Contributor Andrea Sesum updates Paralegal SCOPE readers on proposed changes to the scope of practice:
The Licensed Paralegal Association, along with the Paralegal Society of Ontario, is taking the issue of Immigration scope of practice to the Law Society of Upper Canada, April 29. Our united Motion may have an impact on the 4,500 current practising Ontario Paralegals, as well as those preparing to enter the profession.
The argument that will be presented to the LSUC Committee concerns the current scope of paralegal practice relating to By-Law 4, section 6 (2) (iv) and specifically the current scope of Immigration practice. There has been a lot of controversy, confusion and ambiguity throughout the profession regarding the definition of the outdated (2011) Paralegal By-Law number 4.
Currently, Paralegals are authorized to perform work before an Immigration and Refugee Board, including the following:
- 1. Refugee Protection Division (RPD) – This is the division of the Immigration and Refugee Board of Canada (IRB) that hears claims for refugee protection made in Canada and decides whether to accept them.
- 2. Refugee Appeal Division (RAD) – The Division considers appeals against decisions of the Refugee Protection Division (RPD) to allow or reject claims for refugee protection.
- 3. Immigration Division (ID) – The Immigration Division conducts admissibility hearings for certain categories of people believed to be inadmissible to, or removable from, Canada under the law. It also conducts detention reviews for most persons being detained under the Immigration and Refugee Protection Act.
- 4. Immigration Appeal Division (IAD) – The Immigration Appeal Division (IAD) hears and decides appeals on immigration matters, such as appeals from refused sponsorship applications and from Removal Orders.
June 2011 marked major changes to the Federal legislation, when Jason Kenney’s Immigration and Refugee Protection Act of Canada amendments were passed with Bill C-35, originally called “The Cracking Down on Crooked Consultants Act.”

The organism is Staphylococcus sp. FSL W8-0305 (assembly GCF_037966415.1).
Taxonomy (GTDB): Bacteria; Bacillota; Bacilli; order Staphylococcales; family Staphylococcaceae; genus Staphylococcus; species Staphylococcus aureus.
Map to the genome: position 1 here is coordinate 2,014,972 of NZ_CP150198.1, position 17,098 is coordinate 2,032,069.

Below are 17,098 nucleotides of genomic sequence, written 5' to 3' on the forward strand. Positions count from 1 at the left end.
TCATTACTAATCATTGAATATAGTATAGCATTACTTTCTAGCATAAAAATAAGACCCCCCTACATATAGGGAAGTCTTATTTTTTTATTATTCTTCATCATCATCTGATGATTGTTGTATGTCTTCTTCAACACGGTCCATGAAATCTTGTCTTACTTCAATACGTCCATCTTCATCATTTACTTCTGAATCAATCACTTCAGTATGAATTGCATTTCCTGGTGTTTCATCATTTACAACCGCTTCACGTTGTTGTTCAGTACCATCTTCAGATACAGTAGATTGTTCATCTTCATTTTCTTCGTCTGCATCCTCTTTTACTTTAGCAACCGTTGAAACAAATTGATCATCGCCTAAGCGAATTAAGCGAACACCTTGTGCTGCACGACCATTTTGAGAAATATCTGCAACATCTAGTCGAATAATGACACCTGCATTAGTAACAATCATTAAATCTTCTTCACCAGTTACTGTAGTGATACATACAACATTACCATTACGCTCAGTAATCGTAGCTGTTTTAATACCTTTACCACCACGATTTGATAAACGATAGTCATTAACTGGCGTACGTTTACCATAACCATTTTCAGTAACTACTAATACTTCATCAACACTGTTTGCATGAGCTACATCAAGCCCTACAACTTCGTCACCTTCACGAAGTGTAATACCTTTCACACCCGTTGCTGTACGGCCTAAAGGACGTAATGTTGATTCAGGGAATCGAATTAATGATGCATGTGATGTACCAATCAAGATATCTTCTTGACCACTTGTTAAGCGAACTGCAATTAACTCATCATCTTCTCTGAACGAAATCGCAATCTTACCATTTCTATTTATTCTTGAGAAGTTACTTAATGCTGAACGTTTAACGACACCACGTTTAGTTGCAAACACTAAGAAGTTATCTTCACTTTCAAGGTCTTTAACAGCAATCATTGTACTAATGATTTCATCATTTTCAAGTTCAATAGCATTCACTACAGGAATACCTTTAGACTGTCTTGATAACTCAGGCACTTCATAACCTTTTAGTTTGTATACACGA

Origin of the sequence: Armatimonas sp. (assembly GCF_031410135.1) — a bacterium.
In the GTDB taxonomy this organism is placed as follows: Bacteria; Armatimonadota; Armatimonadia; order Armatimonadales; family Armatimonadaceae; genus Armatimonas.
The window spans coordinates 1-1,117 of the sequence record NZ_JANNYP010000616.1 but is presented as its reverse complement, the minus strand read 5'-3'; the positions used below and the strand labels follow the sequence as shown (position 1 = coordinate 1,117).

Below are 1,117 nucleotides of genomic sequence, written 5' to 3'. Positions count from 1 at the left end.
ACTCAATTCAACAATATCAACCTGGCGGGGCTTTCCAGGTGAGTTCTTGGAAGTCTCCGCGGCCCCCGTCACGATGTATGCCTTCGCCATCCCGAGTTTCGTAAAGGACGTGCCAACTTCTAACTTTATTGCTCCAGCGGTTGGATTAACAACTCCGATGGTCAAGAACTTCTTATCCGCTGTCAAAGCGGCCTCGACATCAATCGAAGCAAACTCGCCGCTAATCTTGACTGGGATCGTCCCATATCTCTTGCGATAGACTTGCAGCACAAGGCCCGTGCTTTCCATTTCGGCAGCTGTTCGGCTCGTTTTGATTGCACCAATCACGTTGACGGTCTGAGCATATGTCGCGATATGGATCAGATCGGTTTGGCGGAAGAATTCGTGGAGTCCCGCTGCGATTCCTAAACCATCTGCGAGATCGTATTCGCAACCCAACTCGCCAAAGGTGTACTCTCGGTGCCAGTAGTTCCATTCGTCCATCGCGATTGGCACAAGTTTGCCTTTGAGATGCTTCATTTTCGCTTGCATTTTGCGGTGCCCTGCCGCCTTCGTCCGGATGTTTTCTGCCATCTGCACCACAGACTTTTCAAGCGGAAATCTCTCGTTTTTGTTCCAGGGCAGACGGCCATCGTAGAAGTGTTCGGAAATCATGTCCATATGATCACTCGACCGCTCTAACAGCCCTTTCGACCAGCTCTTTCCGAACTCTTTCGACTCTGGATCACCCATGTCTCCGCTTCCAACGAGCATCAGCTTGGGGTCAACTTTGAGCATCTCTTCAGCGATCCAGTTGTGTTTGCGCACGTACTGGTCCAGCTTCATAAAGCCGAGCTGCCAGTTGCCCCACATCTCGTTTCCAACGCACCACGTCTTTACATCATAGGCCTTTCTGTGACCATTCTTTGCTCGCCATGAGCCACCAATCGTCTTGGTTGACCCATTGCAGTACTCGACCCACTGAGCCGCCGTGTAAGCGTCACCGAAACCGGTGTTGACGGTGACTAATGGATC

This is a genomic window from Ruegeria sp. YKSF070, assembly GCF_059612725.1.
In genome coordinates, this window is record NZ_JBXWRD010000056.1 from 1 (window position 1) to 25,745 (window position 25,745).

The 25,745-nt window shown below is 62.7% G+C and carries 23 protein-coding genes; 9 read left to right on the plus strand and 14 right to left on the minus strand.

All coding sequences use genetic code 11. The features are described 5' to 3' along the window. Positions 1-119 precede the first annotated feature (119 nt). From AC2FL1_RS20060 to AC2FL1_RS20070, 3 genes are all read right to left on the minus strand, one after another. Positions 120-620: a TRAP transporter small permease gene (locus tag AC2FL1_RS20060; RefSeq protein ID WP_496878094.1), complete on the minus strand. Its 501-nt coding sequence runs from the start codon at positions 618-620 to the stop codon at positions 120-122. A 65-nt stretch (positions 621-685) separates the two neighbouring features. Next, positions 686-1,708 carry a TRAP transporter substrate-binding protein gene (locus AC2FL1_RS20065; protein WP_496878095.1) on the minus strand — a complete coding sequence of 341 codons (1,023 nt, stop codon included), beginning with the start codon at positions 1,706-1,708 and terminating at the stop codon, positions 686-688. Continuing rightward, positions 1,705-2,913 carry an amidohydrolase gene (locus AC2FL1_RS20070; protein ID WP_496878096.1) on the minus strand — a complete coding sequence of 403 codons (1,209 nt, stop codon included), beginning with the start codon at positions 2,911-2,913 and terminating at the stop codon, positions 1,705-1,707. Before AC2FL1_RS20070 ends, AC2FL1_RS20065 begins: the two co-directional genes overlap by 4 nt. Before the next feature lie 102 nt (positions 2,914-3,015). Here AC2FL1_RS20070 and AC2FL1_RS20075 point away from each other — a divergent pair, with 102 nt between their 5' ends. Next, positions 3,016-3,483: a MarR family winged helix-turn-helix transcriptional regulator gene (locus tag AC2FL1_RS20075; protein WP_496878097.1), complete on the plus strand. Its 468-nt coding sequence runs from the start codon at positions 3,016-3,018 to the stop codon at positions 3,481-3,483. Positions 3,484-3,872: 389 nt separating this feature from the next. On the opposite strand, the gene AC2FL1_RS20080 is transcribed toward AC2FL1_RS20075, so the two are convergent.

The amendments included paralegals as “authorized representatives” before Citizenship and Immigration Canada (CIC), in addition to the current scope of permissible paralegal practice of Immigration and Refugee Board (IRB).
This change is outlined in s.91(2)(b) of Bill-C35. Paralegals, lawyers, ICCRC members and Notaries du Quebec are classified as “(b) any other member in good standing of a law society of a province or the Chambre des notaires du Québec including a paralegal.”
In addition, changes in the Immigration and Refugee Protection Act (IRPA) last December mean that an Inland Refugee Claimant must first apply for Refugee Status by submitting appropriate applications to the designated CIC office. If the officer decides that a claimant is eligible, the applicant is given an IRB Hearing date.
Are we then to tell our clients that, as paralegals, we cannot assist them in making an initial refugee claim before CIC for the purposes of it being referred to IRB and are only able to represent them at the actual hearing and before IRB? This is equivalent to saying: “I cannot assist you with the preparation, drafting and submission of your Plaintiff’s claim, but I can represent you during your trial.”
This overlap between CIC and IRB is highly prejudicial to paralegals and it goes against the Competition Act. If I were a potential client, I would be very reluctant to hire a paralegal; the scope is confusing and I would rather opt for a lawyer or an ICCRC member who could handle my file from the beginning.
The issue lies with By-Law 4, section 6 (2), which needs to be amended to reflect the change and superiority of the Federal legislation.
By being one of the first paralegals who became licenced as an Immigration Consultant by former Canadian Society of Immigration Consultants (CSIC), I have survived double licencing fees of LSUC and former CSIC and have witnessed a lot of changes in the governance of Immigration practice. I am adamant that paralegals should no longer be required to pay double dues in order to practise the full scope of Immigration as mandated by the Immigration and Refugee Protection Act.
With 10 years of experience within the legal field, both as a Licenced Paralegal and an Immigration Consultant, I am an expert in these areas. I feel confident that I can competently and capably represent the profession.
I am grateful to the LPA for their initiative in this matter and am honoured to have the opportunity to assist them in presenting this issue on behalf of the profession.
Paralegal, Immigration Consultant, Commissioner for Taking Oaths & Affidavits; Paralegal and Immigration College Professor.
Andrea updated SCOPE on the meeting with the Law Society.